1. Power output changes continuously and commonly by as much as 300 MW over each half-hour period; output changes as high as 700 MW within a half- hour period are not uncommon. This variability can be compensated by fossil fuelled or pumped storage generators operating in response mode, but this will increase grid operating costs, and divert this valuable response capability away from more usual grid stabilisation duties.
  2. The model wind fleet reveals many instances of high wind-speed power cutouts;
    this phenomenon does not appear to be a problem with the present wind fleet and may only occur with larger, higher hub height machines.
  3. Claims that there is always somewhere in the UK where the wind is blowing are correct, but only sufficient to generate 2 % or less of full wind fleet output. The power output mode is approximately 800 MW, 8 % of nameplate capacity. The probability that the wind fleet will produce full output is vanishingly small.
  4. The capacity credit for the model wind fleet is shown to be 2,300 MW. The sensitivity of this result to various model parameters is explored.
  5. Power output for the model wind fleet can be characterised by the following statements:

    • Power exceeds 90 % of available power for only 17 hours per annum
    • Power exceeds 80 % of available power for 163 hours per annum
    • Power is below 20 % of available power for 3,448 hours (20 weeks) per annum
    • Power is below 10 % of available power for 1,519 hours (9 weeks) per annum
  6. Of the 3,448 hours when the power output of the UK wind fleet is below 20 % of maximum, 2,653 hours (77 %) occur in events when that condition continues for 12 hours or more.
  7. Of the 1,519 hours when the wind fleet power output is below 10 % of maximum, 1,178 hours (78 %) occur in events when that condition continues for 6 hours or more. Thus production gaps are commonplace in wind fleet operations. Many of these low power events occur during periods of prolonged, cold weather.
  8. Slightly more of these low power events seem to occur in autumn, but are otherwise evenly spread amongst the seasons.
  9. If this wind fleet were required to offer a guaranteed production output equal to the capacity credit during winter periods (when wind production is highest), this study shows it would require an energy storage facility holding perhaps 150 GWh, which is the equivalent to that held in 15 ‘Dinorwigs’.
  10. Given these observations, the model wind fleet would require a conventional generation fleet of equal nameplate capacity to be built and operated alongside it to mitigate the wind fleet deficiencies.

Data for a model Irish wind fleet, based upon airport weather reports, reveals a wind fleet with slightly higher performance than that for the UK. A model of wind operation across the northern European plain and covering Belgium, Holland, Denmark and Germany shows much poorer performance. Both fleets suffer intermittency
and variability problems similar to those of the UK.

Unifying all three fleets by installation of European interconnectors does little or nothing to mitigate the intermittency of these wind fleets. For the combined system, which has an available power output of 48.8 GW:

European interconnectors may have other uses for grid management, but they will have little impact upon the mitigation of wind fleet intermittency and variability.

Download original document: “Wind Power Reassessed: A review of the UK wind resource for electricity generation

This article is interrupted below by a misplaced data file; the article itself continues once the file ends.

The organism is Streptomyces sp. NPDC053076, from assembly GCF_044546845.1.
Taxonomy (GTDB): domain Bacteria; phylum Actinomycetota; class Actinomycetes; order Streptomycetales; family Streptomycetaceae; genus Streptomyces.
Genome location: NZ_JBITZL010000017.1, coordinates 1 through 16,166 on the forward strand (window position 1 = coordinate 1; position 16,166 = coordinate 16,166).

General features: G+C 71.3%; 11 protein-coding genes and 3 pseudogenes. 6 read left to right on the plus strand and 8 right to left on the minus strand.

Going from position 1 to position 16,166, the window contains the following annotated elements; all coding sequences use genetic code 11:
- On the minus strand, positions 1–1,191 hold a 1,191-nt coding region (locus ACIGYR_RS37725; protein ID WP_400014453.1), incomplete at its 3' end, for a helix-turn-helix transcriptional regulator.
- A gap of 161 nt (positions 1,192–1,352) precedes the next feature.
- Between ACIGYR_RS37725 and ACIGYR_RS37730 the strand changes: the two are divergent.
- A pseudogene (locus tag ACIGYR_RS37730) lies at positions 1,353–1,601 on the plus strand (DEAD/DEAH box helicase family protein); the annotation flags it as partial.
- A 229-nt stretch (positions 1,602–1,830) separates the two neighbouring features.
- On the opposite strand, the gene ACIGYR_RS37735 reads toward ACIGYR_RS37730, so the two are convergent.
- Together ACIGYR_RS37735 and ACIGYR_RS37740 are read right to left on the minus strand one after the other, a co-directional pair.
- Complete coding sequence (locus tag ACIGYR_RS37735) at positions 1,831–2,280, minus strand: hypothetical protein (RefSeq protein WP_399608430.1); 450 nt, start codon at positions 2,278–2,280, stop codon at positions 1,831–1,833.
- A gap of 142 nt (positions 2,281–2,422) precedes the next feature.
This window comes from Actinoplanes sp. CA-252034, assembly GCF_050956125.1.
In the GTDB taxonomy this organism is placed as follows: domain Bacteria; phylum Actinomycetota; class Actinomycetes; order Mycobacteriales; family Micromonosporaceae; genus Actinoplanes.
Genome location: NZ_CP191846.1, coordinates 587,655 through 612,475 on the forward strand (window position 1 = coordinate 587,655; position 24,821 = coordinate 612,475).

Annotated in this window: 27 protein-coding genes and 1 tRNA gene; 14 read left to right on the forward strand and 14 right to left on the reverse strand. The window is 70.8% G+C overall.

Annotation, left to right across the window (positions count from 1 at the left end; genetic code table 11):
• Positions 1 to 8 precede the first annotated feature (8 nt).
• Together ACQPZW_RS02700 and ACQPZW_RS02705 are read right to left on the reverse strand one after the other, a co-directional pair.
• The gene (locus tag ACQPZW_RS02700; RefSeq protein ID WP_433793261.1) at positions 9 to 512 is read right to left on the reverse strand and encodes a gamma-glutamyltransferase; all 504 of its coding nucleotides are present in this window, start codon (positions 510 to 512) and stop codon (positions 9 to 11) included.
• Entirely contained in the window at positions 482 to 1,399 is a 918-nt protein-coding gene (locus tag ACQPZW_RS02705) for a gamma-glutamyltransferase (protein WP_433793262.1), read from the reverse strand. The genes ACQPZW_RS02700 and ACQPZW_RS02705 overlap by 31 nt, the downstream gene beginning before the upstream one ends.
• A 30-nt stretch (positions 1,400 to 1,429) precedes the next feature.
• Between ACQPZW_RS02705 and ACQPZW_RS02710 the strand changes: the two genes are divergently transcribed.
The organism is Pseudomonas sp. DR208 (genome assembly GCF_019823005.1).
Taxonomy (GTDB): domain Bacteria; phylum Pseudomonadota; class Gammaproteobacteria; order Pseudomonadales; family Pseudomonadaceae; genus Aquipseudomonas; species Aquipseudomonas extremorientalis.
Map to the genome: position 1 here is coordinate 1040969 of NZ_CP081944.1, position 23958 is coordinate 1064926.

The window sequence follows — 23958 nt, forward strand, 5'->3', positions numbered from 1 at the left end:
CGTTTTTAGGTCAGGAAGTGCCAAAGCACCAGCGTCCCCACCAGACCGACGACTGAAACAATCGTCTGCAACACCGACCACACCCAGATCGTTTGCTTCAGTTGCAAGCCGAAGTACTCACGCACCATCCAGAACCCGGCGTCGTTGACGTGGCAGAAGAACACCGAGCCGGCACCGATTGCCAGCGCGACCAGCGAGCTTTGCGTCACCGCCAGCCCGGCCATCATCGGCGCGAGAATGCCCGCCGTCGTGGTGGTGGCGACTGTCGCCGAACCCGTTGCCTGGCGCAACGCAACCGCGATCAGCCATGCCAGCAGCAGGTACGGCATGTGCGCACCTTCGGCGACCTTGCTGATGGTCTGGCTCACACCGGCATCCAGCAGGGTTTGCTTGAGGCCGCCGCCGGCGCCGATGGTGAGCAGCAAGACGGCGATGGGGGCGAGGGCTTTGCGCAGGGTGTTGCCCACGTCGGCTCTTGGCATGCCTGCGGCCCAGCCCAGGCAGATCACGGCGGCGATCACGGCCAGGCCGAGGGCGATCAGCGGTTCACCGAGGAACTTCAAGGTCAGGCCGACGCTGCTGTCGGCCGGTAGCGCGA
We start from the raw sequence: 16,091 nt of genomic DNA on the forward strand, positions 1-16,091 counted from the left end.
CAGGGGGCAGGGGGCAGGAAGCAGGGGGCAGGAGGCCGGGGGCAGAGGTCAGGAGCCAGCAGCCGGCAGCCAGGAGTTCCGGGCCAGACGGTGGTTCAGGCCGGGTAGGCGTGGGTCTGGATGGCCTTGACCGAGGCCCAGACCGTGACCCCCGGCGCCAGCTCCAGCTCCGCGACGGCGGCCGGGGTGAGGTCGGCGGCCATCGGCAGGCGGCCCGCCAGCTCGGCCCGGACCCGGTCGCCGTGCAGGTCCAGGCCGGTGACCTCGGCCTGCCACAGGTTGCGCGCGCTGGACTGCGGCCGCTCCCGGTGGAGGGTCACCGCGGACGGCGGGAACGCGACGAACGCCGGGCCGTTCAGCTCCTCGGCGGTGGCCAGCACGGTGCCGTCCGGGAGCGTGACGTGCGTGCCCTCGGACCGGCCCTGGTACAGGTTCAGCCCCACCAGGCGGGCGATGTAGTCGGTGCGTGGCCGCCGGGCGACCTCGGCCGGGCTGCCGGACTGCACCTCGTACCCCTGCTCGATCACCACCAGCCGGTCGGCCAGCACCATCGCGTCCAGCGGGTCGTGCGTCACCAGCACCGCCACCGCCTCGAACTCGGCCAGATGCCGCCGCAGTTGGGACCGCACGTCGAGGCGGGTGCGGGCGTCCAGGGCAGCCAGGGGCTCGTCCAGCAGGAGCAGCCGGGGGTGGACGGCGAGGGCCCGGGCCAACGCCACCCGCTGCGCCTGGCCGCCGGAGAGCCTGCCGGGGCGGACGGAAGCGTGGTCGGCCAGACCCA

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Date added:  April 9, 2014
Ireland, Noise, Regulations, SitingPrint storyE-mail story

Wind Turbine Regulation Bill 2014

Author:  Oireachtas (Eire)

An Bille um Rialáil Tuirbíní Gaoithe, 2014

An Act to regulate wind turbines through providing limits on the exportation of product generated from wind turbines; protecting nearby dwellings from noise and shadow flicker by providing minimum set back distances; allowing access to public consultative processes and related matters. …

Excess product

(1) The generated product from wind turbines within the state and as regulated in 15 accordance with this Act, shall not be exported outside the island of Ireland, until such a time as the Minister is satisfied, subject to the conditions outlined in subsection (2), that the generated product is product which may be deemed excess product. …

Noise and shadow flickers

Every person applying for permission under the Act of 2000 to construct a wind turbine, and every operator of a wind turbine shall ensure the following—

(a) that the noise from the wind turbine does not exceed the noise limits specified in the World Health Organisation Guidelines for Community Noise (1999), or any preceding or replacement guidelines, and

(b) that the distance of the wind turbine is such that any shadow flicker from the turbine does not pass over the dwelling.

Set back distances

(1) Subject to the duties in section 4, the minimum distance between a wind turbine and a dwelling shall be as set out in subsection (3).

(2) If a number of wind turbines are proposed as part of the same development, then the minimum distance requirements in subsection (3) apply to each individual wind turbine.

(3) Wind turbines that are of a height which is greater than 25 metres shall be located not less than a distance of ten times the height of the turbine away from any dwelling.

(4) The height of a wind turbine is measured from the ground to the end of the blade tip at its highest point.

(5) The distance from a dwelling is measured from the base of the wind turbine to the point of the dwelling nearest the base of the wind turbine. …

Introduced by Deputies Michael Colreavy, Brian Stanley and Martin Ferris
13th March, 2014

Na Teachtaí Micheál Colreavy, Brian Stanley agus Máirtín Ó Fearghusa a thug isteach,
13 Márta, 2014

Click here for the bill’s progress in the Dáil Éireann.

Download original document: “Wind Turbine Regulation Bill 2014

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Date added:  October 11, 2012
Emissions, IrelandPrint storyE-mail story

Quantifying CO₂ savings from wind power: Ireland

Author:  Wheatley, Joseph

Abstract. The contribution of wind power generation to operational CO₂ savings is investigated for the Irish electricity grid. Wind contributed 17% of electricity demand in 2011 and reduced CO₂ emissions by 9%. Wind energy saved 0.28 tCO₂/MWh on average, relative to a grid carbon intensity in the absence of wind of 0.53 tCO₂/MWh. Emissions savings are at the lower end of expectations. It is likely that this reflects decreasing effectiveness of wind power as wind penetration increases.

Download original document: “Quantifying CO₂ savings from wind power: Ireland